Yale University

Sound Off !


Quincy Rodgers

June 3, 2014

Category: Society > Government and Politics

[Written and sent, just prior to the 50th Reunion, to Howard Gillette, the moderator of the Thursday panel, “a discussion of four issues that have engaged us throughout the half century since we graduated from college.”]

“He has erected a multitude of New Offices, and sent hither swarms of Officers to harrass our people, and eat out their substance.”  (The Declaration of Independence)

Finally, I have lined up my affairs in such a way as to permit me to attend the Reunion.  I've even signed up for golf, which should be quite a challenge for a well-meaning but mediocre duffer like myself.  I look forward to seeing you and many others.  

Hopefully, you will also be glad to see me despite what I am about to say about the program.  Having reread the organizers' email of April 22 and noted the discussion you will be leading, I am a little disheartened about the list of topics chosen.  I would love to know how they came to be chosen.  I presume you had a hand in this.  Were they chosen because people were available to discuss them?  Volunteered to discuss them?  Certainly they address events of our lifetime but I wonder if they are truly representative of the historic upheaval which we are now experiencing.  Recognizing that I am being a little snarky, but unable to control myself, it seems like the kind of list that might be compiled by the editors of The New York Times or the producers of the Charlie Rose show.  

What is missing, I submit, is a subject that might be called Leviathan. Not only is this an issue that has "engaged us in the half century since we graduated from college," I believe it is the overriding issue of our time. Leviathan is the seemingly unstoppable growth of government and its increasing intrusion into our lives.  Leviathan has undermined our democratic institutions and shredded the Constitution.  It has increased the primacy of interest-group politics and divided the citizenry into hostile camps.  It has weakened our economy and left the Federal and many state governments insolvent.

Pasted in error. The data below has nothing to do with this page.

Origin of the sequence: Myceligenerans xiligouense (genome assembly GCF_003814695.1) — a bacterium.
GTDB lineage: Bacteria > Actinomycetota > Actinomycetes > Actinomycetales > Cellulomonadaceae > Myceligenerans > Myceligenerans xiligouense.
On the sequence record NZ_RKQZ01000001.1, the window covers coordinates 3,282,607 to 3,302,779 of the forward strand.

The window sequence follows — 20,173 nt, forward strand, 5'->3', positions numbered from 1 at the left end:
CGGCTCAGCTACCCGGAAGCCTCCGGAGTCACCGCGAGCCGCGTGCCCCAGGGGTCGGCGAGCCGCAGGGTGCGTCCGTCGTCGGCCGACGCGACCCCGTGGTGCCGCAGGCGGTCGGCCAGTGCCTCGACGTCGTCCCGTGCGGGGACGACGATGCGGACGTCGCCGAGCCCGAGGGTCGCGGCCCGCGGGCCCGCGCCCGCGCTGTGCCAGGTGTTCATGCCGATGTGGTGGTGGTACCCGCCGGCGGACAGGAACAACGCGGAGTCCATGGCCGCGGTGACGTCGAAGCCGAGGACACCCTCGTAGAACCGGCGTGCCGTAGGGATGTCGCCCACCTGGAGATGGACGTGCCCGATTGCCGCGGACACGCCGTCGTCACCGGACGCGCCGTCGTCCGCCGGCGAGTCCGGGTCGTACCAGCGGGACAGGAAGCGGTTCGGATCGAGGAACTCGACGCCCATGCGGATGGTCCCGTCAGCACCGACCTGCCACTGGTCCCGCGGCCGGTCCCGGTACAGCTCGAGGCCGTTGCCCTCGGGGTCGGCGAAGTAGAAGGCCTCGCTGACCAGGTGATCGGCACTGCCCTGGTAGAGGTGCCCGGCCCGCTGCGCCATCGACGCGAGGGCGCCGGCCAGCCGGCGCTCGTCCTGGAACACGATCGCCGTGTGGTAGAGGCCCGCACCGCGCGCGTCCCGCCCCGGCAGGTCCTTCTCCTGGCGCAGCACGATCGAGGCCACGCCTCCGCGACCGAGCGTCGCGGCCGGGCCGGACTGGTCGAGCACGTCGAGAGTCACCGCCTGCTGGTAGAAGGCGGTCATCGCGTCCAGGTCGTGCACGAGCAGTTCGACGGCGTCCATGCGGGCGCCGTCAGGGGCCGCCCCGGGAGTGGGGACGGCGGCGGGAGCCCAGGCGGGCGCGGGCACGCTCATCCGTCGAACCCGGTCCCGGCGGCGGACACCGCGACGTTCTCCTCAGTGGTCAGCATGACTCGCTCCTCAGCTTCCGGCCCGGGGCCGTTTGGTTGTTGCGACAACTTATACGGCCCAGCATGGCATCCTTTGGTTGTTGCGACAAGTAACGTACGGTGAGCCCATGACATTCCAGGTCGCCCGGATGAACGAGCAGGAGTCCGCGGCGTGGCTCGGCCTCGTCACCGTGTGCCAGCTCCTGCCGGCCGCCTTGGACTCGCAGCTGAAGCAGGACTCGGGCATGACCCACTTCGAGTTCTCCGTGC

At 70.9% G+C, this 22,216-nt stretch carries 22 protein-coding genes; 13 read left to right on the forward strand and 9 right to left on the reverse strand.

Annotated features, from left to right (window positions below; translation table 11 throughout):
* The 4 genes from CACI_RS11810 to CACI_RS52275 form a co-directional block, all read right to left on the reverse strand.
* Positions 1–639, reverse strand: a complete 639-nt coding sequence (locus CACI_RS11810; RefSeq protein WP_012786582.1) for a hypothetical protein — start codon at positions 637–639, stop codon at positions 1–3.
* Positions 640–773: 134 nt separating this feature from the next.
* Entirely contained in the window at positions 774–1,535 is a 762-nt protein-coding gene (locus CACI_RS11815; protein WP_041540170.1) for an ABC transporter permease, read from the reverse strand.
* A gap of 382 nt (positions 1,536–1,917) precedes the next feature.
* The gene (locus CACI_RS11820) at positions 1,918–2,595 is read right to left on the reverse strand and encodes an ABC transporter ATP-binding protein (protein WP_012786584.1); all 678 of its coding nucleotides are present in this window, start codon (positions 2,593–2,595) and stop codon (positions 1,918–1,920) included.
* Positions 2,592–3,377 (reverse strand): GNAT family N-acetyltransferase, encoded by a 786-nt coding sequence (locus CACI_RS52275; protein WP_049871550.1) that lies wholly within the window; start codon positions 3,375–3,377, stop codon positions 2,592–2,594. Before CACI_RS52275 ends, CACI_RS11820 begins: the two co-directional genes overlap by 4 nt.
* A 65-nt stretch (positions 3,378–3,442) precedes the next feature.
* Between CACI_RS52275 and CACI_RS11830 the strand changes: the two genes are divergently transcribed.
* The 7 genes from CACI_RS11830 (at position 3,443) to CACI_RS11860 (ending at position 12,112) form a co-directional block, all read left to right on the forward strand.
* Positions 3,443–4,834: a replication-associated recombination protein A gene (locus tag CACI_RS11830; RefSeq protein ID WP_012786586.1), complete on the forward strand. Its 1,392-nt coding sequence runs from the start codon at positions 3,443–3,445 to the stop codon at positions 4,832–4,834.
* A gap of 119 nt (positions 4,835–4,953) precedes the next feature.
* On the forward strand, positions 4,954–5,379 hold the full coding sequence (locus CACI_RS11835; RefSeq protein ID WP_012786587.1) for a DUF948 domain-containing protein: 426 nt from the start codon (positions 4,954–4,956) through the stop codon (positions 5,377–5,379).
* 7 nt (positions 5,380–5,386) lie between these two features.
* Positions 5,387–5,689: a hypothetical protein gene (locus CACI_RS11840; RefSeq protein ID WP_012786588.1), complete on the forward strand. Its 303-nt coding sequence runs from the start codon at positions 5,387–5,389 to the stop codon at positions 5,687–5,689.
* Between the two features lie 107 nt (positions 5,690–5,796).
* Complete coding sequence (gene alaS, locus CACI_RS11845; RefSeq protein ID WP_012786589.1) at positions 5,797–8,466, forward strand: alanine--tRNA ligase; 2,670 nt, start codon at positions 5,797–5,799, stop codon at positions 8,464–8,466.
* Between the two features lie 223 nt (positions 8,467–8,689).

In the short life of the 21st Century, we have seen our healthcare system, our financial system, and our higher-education financing system come under the control of the Federal government. Unelected regulatory institutions accrete power; Congress cedes power and becomes increasingly irrelevant.  Federal regulations and policies undermine 1st Amendment, 2nd Amendment, and 4th Amendment guarantees.  Nine unelected officials will settle these matters.  State and local governments likewise expand their regulation. Building codes metastasize. Private property is taken for private use. Zoning protections fall before expansive wetland definitions. (I have some personal experience with some of these results.) Public servants become rulers and arrogant toward citizens in a way not imaginable 50 years ago. When everything depends on government, people seek protection through political action and political contributions.  Crony capitalism and corruption flourish.  Entitlements resist reform. The relationship of the individual to government is fundamentally transformed.  

We pay for Leviathan with debt.  Federal finances are unsustainable; this is not only a financial problem, it is a moral problem as debt is passed to future generations. See usdebtclock.org.  The 1964 dollar is worth 13 cents today.  Many state and local governments are insolvent.  Public service pension systems, the fruit of political deals, have state and local governments teetering on the brink of bankruptcy, with some toppling over.  

I could go on, but that's enough I think.  

I am interested in what people have to say about civil rights, the women's revolution, national security, and global warming, although I suspect my take on these may be different than most of my classmates.  I will listen with interest to see whether there are others alert to what I consider today's most important and immediate issue.